Minnesota's sizable African communities raised their voices Wednesday against the terrorist attack in Kenya.
Just back from a visit with the president of Somalia and Kenyan ambassador in Washington D.C., a group of young Minnesota Somali artists denounced the attack on a Nairobi shopping mall and stressed a need to tackle the issues that lead some youth to terrorism.
"No one becomes radicalized overnight," said Mohamed Farah, executive director of Ka Joog. Members of the group of men in their 20s who have grown up in the U.S. spoke at a news conference at the Southern Theater in Minneapolis.
The process is gradual, the root cause: a lack of jobs, mentors and activities that give youth a voice. "These are underlying issues that we must face as a community to combat Al-Shabab," Farah said.
Some 20 young Minnesota men have left for Somalia to fight with Al-Shabab — a small fraction of the Minnesota Somali community, Ka Joog members pointed out. They said Al-Shabab's recruiting tactics have changed over the years, and the group now has a strong social media presence.
Ka Joog tries to counter with its own messages on Facebook and Twitter, said Abdul Mohamed, marketing and public relations director. "We have to put ourselves in their shoes and appeal to the youth," he said, noting that the terrorists also use religion in their sales pitch to recruit members. "Al-Shabab as a terrorist organization, they're very good at what they do. They tell these children that there's a religious, a better life. They use a religious justification to back their efforts," he said.
Members of Minnesota's Kenyan community also stood before the media at the State Capitol Wednesday to say they will not retaliate for the Nairobi attack, and they believe that Kenyans and Somalis in Minnesota can work to strengthen their ties here.
"To see this act of unspeakable terror upon our citizens reminds us all that we live in a world where others seek to destroy our way of life," said Pastor Zipporah Bogonko. "Yet, we will not retaliate with hate or retribution but extend our love and hospitality — that is who we are as a people."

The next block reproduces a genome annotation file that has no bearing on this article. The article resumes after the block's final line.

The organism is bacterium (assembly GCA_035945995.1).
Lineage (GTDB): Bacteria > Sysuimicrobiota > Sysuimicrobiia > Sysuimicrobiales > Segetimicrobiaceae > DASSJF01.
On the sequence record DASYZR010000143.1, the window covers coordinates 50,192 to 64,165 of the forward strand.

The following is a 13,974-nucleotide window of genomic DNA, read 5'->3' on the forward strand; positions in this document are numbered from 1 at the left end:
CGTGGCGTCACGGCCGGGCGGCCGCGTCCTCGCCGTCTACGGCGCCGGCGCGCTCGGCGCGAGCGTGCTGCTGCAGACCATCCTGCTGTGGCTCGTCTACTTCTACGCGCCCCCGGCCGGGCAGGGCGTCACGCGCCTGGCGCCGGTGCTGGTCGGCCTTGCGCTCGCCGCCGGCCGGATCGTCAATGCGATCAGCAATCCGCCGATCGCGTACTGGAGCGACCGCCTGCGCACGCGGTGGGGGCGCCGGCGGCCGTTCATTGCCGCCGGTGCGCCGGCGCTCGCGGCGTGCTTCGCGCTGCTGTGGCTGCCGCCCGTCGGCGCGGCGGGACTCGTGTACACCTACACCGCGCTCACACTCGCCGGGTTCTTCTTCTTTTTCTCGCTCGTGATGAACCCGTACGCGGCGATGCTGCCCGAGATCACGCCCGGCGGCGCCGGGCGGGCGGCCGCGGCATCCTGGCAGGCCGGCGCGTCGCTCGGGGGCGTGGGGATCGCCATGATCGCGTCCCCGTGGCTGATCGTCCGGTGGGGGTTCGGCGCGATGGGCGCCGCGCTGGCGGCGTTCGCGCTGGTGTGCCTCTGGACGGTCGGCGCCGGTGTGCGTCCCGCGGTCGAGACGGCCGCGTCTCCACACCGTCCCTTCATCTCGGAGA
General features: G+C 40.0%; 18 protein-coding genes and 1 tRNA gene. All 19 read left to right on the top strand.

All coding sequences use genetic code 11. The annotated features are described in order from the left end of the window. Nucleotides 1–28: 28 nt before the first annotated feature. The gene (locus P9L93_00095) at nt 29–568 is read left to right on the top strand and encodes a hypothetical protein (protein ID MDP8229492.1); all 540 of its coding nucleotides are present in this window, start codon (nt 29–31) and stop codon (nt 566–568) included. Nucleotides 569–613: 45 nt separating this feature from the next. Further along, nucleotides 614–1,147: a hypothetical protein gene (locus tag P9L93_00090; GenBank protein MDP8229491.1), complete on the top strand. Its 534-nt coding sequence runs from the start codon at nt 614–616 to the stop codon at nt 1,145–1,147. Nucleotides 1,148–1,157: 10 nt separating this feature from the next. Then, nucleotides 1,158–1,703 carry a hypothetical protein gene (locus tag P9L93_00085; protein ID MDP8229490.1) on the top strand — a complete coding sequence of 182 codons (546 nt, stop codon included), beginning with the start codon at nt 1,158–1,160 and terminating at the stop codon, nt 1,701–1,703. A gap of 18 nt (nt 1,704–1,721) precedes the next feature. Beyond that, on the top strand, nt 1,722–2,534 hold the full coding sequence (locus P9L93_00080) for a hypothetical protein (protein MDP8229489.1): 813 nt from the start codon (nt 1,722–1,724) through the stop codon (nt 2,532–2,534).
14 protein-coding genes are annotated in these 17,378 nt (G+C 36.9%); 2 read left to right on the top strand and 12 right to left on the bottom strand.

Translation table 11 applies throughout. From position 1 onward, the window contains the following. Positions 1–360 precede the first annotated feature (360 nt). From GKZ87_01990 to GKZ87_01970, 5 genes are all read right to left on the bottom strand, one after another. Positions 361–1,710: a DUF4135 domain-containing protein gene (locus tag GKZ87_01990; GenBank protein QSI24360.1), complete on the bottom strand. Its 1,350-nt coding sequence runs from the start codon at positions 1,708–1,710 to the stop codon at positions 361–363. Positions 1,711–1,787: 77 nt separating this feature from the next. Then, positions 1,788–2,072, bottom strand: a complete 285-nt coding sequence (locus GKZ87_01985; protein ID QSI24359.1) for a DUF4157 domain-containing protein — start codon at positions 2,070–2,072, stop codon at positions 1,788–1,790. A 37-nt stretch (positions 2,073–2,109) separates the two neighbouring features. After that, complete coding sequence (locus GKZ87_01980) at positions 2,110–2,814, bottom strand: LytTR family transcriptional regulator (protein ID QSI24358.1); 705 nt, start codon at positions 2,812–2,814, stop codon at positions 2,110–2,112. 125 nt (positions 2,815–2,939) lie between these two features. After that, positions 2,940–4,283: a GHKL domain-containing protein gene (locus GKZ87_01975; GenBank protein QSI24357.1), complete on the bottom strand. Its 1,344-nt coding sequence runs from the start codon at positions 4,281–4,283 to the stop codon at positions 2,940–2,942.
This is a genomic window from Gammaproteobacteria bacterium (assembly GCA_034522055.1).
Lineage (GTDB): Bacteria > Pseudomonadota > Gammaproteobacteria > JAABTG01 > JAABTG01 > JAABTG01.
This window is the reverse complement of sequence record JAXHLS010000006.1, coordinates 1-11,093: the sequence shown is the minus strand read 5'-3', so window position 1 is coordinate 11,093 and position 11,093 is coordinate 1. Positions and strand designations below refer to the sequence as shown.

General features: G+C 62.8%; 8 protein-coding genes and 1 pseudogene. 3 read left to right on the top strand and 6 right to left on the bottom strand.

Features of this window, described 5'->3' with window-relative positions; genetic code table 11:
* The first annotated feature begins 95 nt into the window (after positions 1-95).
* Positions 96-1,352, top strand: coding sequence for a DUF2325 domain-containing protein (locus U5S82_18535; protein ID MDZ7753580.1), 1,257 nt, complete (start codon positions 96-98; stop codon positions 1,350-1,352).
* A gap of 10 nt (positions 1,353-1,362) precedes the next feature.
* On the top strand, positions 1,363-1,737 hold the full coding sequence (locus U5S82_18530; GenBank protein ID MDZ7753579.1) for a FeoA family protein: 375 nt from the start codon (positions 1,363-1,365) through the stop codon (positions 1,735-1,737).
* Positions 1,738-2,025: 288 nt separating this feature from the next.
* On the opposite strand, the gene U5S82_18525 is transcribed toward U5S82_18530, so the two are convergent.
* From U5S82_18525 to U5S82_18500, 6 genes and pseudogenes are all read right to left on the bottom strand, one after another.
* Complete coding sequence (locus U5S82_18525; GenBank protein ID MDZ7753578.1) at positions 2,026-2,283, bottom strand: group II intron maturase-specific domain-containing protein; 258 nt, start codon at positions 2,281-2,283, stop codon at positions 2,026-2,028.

About 10,000 native Kenyans live in Minnesota and many waited anxiously for word over the weekend about whether relatives or friends had been caught in the terror attack at a Nairobi shopping mall where at least 67 people died and hundreds were injured when the Somali-based terror organization Al-Shabab attacked with explosives and fire arms.
Kenya has been home to millions of refugees, including hundreds of thousands from neighboring Somalia, and many in Minnesota's Somali community, the largest in the U.S., spent time in Kenya before coming to this country.
Henry Ongeri, an attorney, said Kenyans and Somalis here have enjoyed a close relationship that is likely to continue. Kenyans and Somalis interact regularly as members of the state's East African community. Many have intermarried.
"We view this as an act perpetuated by a very small section of a group known as Al-Shabab," Ongeri said. "We don't believe that this by itself would cause any tensions. They are our brothers. I'm confident that we're going to continue to be the good friends and neighbors we've always been."
Eagan resident Kihanya Mwaura learned earlier Wednesday that a cousin's husband had been among those killed. He said if there turns out to be a Minnesota connection to the attacks, both the Kenyan and Somali communities can come together. The Kenyan leaders said it was helpful that Somali leaders in Minnesota earlier this week condemned the attacks.
"They are not really attacking the government, they are attacking young kids," Mwaura said. "It's a sad feeling if it's your neighbors. All we are hoping is, that if they are, then the Somali community and the Kenya community can come together."
On Saturday, Kenyans in Minnesota will sponsor a prayer service at 5801 John Martin Drive in Brooklyn Center at 5 p.m. An account for donations also has been set up in the name of Pray4Kenya at Anchor Bank. The account number is 100064781.
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